• School goes on after bomb threat in Peabody

    Peabody-Burns USD 398 had school Friday despite a bomb threat made Feb. 14 at Peabody-Burns Junior/Senior High School. On Feb. 21, Superintendent Ron Traxson sent parents of students a letter about the threat. No information was provided to local or regional news outlets.


  • Every school used snow days

    Four of five Marion County school districts closed because of snow on Tuesday. For Peabody-Burns, Marion, and Goessel, it was the fourth consecutive snow day. Durham-Hillsboro-Lehigh had three consecutive snow days but had school off on Friday for other reasons.

  • County pays more for snow days

    When Marion County offices are closed because of weather, the county actually pays more wages than when offices are open. County commissioners asked County Clerk Tina Spencer what is done with compensation when there are closures.

  • Sub-state basketball games rescheduled

    Games scheduled for Monday and Tuesday in the Hillsboro sub-state tournament have been rescheduled for today and Thursday respectively. Girls’ basketball games are scheduled to start at 3 p.m. today. Hillsboro and Marion are scheduled to play at 7:30 p.m.


  • Doris E. Bernhardt

    Doris E. Berhnardt, 89, died Monday at St. Luke Living Center in Marion, where she lived for a couple of months. She was born Nov. 22, 1923, at Ramona and graduated from high school there in 1939. She and her husband, Victor, farmed in the Lost Springs area for a number of years. They later moved to Lyons where they owned and operated a motel, and moved later to Buhler where Doris worked as a supervisor in a grain sack factory.

  • Robert T. McLinden

    Robert McLinden, 86, died Feb. 20 at Peabody Care Center LLC. He was born April 17, 1926, to Jessie Adams McLinden and Thomas McLinden of Marion.



  • Heirloom seeds help Higgins persevere

    Sherri Higgins of rural Marion has had some setbacks in life, but one way or another she has always persevered. Gardening in central Kansas also brings with it a certain set of difficulties, but with heirloom seeds and an inability to sit still, Higgins has found a way to grow and persevere, in life and in gardening. “Normally at this time I already have my tomato seedlings planted,” she said. “But the weather just has not cooperated at all this past year. That, plus the fact that the wind blew the roof off my greenhouse a little while back; it’s been difficult.”

  • Homeowner learns to weatherproof

    Wendy Collier‘s heart sank when she saw the amount of snow that had drifted in front of her door. “I didn’t think I could get out,” she said. “Luckily, when I pushed on the door, the snow moved and I could sort of dig my way out.”

  • Picturesque home provides family base

    Don and Marilyn Ratzlaff raised six children in Hillsboro and now that their family has grown to 30 members, their picturesque home on South Main Street provides just the right base for children and grandchildren who come as go as needed. “Right now we have a daughter and her two girls staying with us as her husband is in Austin, Texas,” Don Ratzlaff said on Tuesday. “They will be moving shortly, but we have plenty of room for them to stay here until the house is ready there.”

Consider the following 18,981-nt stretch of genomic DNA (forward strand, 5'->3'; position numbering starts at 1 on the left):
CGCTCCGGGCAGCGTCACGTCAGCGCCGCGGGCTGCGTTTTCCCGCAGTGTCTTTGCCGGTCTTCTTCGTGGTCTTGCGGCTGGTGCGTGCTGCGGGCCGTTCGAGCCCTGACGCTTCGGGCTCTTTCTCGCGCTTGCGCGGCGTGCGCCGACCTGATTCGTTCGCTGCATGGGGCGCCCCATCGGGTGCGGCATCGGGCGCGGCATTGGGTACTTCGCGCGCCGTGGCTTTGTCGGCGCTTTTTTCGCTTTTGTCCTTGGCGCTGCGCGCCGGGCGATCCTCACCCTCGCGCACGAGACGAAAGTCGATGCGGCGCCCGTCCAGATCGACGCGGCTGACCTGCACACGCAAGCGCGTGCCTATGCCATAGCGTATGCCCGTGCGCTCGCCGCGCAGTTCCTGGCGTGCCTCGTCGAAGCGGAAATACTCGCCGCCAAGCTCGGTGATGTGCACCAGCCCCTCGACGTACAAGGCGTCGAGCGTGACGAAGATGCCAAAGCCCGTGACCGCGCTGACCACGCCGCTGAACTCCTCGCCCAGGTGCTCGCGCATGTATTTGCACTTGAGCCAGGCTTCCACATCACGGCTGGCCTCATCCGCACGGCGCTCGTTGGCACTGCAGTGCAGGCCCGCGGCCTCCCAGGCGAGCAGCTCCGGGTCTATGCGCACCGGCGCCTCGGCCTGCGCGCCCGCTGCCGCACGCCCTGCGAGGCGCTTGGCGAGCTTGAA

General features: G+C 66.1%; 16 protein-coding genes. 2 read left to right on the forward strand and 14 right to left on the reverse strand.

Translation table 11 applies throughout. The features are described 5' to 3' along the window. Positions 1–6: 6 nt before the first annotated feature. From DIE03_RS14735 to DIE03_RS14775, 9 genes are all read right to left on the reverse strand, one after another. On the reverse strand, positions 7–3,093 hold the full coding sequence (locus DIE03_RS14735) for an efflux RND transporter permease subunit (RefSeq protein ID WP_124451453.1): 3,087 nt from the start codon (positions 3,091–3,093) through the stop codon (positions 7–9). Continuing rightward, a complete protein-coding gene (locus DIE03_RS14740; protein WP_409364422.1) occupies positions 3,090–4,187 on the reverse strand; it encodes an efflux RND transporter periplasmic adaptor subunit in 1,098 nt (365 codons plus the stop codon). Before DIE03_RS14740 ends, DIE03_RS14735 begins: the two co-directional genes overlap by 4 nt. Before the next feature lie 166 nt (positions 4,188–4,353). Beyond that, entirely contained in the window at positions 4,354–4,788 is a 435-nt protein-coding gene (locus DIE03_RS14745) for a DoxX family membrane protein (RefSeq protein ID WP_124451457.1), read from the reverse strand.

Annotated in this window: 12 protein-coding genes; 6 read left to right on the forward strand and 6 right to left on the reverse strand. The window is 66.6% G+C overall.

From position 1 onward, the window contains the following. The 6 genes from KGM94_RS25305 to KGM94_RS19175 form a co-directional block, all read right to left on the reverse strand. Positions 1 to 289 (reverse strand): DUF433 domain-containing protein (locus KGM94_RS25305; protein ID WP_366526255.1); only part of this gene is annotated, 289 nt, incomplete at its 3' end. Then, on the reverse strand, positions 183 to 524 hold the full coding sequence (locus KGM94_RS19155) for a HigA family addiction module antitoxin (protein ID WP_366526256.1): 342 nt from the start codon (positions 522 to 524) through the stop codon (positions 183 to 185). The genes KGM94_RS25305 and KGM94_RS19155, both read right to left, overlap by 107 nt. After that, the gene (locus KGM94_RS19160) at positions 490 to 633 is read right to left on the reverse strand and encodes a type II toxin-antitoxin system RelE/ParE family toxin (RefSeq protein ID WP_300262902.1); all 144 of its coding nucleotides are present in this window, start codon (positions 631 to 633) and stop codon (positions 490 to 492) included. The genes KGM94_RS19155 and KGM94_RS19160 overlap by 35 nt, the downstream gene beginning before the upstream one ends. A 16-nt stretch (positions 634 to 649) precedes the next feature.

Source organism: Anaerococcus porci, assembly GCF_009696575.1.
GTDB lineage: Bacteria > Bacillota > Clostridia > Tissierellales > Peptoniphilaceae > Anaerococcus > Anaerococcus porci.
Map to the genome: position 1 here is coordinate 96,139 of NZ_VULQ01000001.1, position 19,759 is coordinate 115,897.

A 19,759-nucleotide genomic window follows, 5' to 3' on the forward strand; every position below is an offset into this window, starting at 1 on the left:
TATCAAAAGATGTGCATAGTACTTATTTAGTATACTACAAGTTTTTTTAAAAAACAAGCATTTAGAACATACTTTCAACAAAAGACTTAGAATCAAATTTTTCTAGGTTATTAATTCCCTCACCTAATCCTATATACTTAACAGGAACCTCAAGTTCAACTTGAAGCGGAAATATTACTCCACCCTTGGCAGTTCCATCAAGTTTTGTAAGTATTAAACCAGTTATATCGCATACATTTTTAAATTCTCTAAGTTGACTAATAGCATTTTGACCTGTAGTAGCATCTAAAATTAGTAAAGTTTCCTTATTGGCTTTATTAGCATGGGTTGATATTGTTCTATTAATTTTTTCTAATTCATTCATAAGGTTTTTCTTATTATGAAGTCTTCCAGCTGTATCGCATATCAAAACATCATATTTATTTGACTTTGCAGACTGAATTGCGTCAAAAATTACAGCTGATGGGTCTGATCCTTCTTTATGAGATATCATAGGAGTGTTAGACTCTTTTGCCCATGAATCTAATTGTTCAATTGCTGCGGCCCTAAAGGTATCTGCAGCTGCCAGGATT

• Family plants eggshell garden

    Felicia White of Hillsboro is on a mission: to teach her children about gardening. “I want them to learn that they can grow what they eat,” she said.

  • Weeds expected to take over

    While recent snowfall is encouraging for local farmers, it also adds moisture weeds need to overtake area gardens. “I just know it is going to be a bad year for weeds,” Esther Good of Peabody said, explaining she plans to spend at least 10 hours per week in her gardens this summer. “My knees hurt already, just thinking about all the work.”

  • Take care when removing snow

    Many people welcomed the snow dumped recently in Marion County, but not so welcome was the task of cleaning off sidewalks, driveways, and even rooftops in some cases. “My wife wanted me to clear a path to our mailbox, but when the snow plow comes through it just sends it flying back up in here,” said Bob Woelk of Hillsboro on Saturday.


  • Snow blowers are like insurance

    When I was at lunch Tuesday, a friend told me he was glad for the snowstorms we’ve had in the past week because it was the first time he was able to use the snow blower he bought about two years ago. Don’t get me wrong, I’m happy we got the snow. We needed the moisture, and we need still more in the coming months. But to me, a snow blower goes in the category of things you hope you don’t have to use even when you have bought it — not quite to the same extent as health insurance or life insurance, but it is better to have it and not need it than need it and not have it.